At least that is how I see it ...

    3. "Social scientists are optimistic that humans *can't* be modeled by equations and economists are optimistic that humans *can* be modeled by equations."

      Both are optimistic... so where's the pessimism you prommissed? ;^)

      Also, there are some economists (or at least amateur economists) who are no fans of equations. Some of the Austrians would qualify from what I understand of them. Some Austrians are "optimistic" that economics is even impervious to science. Instead it requires sitting in an armchair and reasoning it all out from first principles. This is supposedly an "iron clad" approach making this form of Austrian econ bulletproof against all empirical evidence. Now I haven't spent even 1-minute reading the original Austrian texts, so I might be completely wrong there. That's the interpretation I get from websites like rationalwiki. However, I HAVE had encounters with "internet Austrians" which seemed consistent with that interpretation.

      And it may be more than internet Austrians that can be accused of that. I've seen economists like John Cochrane and William Stephenson criticize MMists for not providing complete mathematical models (for example). Also, I was interested in MMT and post-Keynesian economics for a while. Some of those people are completely comfortable building mathematical models (e.g. Nick Edmonds), but some seemed (to me anyway) to shy away from anything beyond accounting concepts. Just my impression... I can't say I ever had more than a rudimentary understanding... although last I checked, Cullen Roche still has a link to a blog I put up cataloging various bank related accounting visualizations under his "Education" section. Yep, it's still there...

    4. ... not "William Stephenson" ... that should be "Stephen Williamson" ... ha!
      (what's funny is he criticized Nick Rowe in particular, who seems more willing to publicly dip his toe in the math pond than Sumner for example... go figure!).

  3. Jason: “Scientists are the judges, juries and plaintiffs. That's what the system of peer review is”

    That may be true in the world of pure science where scientists are the only people involved. However, it’s not true in the wider economy. Peer review is what I would call internal review. That happens in business and government too. Suppliers aim to ensure that their products / services / ideas / policies meet a certain standard.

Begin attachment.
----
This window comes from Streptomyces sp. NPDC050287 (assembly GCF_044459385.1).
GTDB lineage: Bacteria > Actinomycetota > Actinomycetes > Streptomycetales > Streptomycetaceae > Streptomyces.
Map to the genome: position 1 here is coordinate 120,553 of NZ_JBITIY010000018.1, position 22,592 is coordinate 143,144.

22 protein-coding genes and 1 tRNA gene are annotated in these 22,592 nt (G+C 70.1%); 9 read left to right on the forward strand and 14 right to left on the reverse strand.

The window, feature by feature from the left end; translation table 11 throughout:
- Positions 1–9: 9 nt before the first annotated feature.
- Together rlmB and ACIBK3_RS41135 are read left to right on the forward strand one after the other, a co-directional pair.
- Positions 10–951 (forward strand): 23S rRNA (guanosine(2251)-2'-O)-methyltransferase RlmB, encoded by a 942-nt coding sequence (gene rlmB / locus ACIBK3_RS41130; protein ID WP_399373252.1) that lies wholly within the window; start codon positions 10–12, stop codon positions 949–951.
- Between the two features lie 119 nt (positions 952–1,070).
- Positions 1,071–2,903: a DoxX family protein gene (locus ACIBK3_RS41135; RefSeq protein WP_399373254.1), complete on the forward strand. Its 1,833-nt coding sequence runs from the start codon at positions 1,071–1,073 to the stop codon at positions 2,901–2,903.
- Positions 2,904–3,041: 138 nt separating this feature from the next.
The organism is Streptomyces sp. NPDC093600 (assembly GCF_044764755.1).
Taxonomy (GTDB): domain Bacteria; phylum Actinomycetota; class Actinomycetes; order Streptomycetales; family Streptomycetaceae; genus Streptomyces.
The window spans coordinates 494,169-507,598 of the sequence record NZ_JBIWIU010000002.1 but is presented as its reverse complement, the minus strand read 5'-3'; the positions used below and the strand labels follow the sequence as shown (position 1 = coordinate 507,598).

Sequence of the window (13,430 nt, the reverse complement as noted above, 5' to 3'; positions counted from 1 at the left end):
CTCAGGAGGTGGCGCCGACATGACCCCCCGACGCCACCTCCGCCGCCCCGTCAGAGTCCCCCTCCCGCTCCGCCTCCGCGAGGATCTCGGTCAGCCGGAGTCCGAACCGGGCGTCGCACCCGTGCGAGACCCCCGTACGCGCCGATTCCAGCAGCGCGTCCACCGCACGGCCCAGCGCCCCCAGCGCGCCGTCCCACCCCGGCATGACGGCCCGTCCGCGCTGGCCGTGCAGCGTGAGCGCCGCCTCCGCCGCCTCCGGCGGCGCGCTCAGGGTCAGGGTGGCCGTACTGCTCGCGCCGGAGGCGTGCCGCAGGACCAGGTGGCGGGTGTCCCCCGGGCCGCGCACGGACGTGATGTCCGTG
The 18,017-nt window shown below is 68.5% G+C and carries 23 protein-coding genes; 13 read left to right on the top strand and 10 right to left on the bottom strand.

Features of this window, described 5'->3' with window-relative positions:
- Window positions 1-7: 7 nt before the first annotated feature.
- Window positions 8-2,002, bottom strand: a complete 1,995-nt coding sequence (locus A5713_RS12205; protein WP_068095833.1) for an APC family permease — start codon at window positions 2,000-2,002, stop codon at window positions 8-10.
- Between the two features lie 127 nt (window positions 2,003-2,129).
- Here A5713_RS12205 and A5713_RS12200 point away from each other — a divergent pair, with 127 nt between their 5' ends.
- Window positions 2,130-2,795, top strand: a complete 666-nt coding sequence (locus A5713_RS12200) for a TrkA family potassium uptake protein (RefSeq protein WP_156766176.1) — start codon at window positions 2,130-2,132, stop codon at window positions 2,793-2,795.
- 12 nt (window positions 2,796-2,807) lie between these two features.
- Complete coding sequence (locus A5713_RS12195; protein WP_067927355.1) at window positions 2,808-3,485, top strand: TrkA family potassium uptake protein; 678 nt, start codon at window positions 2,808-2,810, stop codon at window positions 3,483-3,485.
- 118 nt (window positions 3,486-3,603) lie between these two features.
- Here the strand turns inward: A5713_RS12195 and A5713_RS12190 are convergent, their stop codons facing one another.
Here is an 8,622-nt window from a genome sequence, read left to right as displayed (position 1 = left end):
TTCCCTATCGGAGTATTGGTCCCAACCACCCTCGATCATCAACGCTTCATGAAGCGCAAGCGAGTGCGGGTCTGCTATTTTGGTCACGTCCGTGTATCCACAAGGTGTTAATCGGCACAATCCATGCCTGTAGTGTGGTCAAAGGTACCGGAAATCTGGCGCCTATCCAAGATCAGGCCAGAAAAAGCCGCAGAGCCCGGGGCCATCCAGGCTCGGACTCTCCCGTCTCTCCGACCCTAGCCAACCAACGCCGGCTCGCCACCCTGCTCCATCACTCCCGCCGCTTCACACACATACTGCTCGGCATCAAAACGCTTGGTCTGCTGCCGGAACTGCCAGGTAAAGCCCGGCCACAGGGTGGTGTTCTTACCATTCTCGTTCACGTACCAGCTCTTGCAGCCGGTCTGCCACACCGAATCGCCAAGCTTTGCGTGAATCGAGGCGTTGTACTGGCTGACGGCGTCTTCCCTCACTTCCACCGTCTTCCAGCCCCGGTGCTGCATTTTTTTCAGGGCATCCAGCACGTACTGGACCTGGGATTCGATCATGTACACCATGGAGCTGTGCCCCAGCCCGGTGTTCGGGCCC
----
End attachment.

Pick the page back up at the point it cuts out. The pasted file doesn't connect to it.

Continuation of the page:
What happens IN ADDITION in business and government is that customers apply a separate external review. I imagine that must be true in any applied science which is funded as well. If you have ever complained about a restaurant meal, or taken back a purchased product, or reviewed a purchase on Amazon then you are applying external quality assurance.

    For example, if most customers decide that company A’s product is very slightly better than company B’s product then company A will get the vast majority of sales. That is a brutal environment. The fact that company B has great internal quality processes is not relevant. It needs to get better to compete.

    Successful companies such as Apple are those whose internal quality processes at least match the external quality requirements of their customers. As a result, most customers are satisfied.

    On the other hand, the internal quality processes of the economics profession appear to be very poor. For example, they don’t even have consistent definitions of common terms such as ‘money’. They also split into tribes and don’t listen to criticisms from economists in different tribes. They also don’t attempt to explain their ideas to policy makers and the general public in plain English. They also appear to be politically motivated. As a result, their customers reject their advice as not fit for purpose.